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Friday, July 29, 2011

San Francisco passes cell phone radiation law, but what's the risk?

On Tuesday, the San Francisco Board of Supervisors passed a new ordinance requiring cell phone retailers to display and distribute a state-produced fact sheet that explains radio frequency emissions from cell phones and how consumers can minimize their exposure.

This ordinance amends the city's controversial Cell Phone Right to Know Act, a similar but more cumbersome law passed last year that required cell phone retailers to post and distribute radiation information for every make and model of cell phone they sell. That would have been a significant challenge to retailers, given how many types of phones any store sells and how quickly that inventory changes.

Implementation of the original law was scuttled after the Cellular Telecommunications and Internet Association (the lobbying arm of the wireless industry) sued the city. So far it is unknown when the new law will take effect.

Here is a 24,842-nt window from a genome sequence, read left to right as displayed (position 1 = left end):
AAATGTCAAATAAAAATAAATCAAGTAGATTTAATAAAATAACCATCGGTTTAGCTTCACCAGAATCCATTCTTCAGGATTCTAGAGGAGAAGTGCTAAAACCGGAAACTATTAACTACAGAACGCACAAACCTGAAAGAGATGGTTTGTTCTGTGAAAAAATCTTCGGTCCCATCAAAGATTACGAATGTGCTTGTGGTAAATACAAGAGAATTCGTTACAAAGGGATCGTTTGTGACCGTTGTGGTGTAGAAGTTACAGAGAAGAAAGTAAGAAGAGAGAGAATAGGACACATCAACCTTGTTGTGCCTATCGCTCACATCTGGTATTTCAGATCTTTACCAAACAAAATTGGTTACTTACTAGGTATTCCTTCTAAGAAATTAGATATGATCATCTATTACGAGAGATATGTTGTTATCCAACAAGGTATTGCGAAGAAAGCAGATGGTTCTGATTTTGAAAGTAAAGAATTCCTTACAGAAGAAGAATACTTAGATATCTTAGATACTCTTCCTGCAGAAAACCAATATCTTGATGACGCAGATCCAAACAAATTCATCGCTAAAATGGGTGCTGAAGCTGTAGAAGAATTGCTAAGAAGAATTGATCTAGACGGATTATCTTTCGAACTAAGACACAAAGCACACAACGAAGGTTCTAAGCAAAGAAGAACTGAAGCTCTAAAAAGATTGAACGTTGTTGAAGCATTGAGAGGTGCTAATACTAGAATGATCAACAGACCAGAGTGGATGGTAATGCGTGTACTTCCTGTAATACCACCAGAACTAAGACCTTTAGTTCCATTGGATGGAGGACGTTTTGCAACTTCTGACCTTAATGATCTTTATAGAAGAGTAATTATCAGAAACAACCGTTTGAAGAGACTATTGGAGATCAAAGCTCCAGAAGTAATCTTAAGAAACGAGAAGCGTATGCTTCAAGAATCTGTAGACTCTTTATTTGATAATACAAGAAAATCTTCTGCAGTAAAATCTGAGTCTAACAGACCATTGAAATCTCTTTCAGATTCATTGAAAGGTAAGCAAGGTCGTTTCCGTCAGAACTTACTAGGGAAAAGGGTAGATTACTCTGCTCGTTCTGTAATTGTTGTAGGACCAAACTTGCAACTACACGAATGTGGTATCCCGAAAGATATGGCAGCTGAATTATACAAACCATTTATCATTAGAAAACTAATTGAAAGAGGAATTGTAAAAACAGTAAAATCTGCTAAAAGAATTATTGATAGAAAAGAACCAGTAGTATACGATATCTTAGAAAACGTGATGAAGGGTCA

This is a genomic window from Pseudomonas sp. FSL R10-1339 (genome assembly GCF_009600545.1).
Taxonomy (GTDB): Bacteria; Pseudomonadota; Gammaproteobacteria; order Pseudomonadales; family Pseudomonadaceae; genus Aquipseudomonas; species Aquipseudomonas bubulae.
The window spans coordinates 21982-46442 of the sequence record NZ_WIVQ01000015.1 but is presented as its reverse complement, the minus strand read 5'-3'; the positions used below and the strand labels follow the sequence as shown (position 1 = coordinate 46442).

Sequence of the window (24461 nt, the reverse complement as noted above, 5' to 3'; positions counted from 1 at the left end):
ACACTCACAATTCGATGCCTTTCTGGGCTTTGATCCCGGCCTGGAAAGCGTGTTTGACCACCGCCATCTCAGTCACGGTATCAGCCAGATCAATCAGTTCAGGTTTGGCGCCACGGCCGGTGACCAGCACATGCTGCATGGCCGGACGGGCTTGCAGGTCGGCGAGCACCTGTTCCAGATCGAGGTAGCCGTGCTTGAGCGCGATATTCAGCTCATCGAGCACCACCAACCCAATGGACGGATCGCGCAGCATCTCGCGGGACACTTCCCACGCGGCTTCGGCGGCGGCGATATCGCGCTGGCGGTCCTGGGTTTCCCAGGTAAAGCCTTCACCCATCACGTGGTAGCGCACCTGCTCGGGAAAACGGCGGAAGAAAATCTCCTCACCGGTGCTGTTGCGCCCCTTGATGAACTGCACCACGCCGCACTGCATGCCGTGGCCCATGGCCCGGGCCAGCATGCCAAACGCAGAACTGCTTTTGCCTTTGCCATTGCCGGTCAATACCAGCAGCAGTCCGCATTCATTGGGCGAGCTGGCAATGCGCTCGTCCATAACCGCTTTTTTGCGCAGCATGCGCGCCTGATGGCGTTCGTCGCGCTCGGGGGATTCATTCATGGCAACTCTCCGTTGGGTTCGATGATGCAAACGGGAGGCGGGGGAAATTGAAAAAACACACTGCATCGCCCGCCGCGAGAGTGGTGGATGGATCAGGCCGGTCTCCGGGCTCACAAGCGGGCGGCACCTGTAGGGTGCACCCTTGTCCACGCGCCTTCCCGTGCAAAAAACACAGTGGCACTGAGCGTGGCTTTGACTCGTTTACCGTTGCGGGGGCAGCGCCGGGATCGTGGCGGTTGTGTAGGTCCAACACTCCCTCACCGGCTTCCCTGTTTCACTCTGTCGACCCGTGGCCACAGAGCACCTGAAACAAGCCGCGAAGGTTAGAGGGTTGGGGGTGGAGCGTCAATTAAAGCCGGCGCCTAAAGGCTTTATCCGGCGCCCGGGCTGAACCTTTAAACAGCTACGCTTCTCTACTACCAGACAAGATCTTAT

The possible health risk of cell phone radiation is a hot-button topic for many people, and this controversy is definitely not just about science. In fact, it's probably more about the perception of risk, rather than the level or nature of risk.

What does the science say? Concerns resurfaced in May when the World Health Organization classified electromagnetic fields produced by mobile phones as "possibly carcinogenic to humans" after analyzing the body of scientific research. In that announcement, WHO stated:

"A large number of studies have been performed over the last two decades to assess whether mobile phones pose a potential health risk. To date, no adverse health effects have been established as being caused by mobile phone use. ... While an increased risk of brain tumors is not established, the increasing use of mobile phones and the lack of data for mobile phone use over time periods longer than 15 years warrant further research of mobile phone use and brain cancer risk. ... WHO will conduct a formal risk assessment of all studied health outcomes from radio frequency fields exposure by 2012." (more)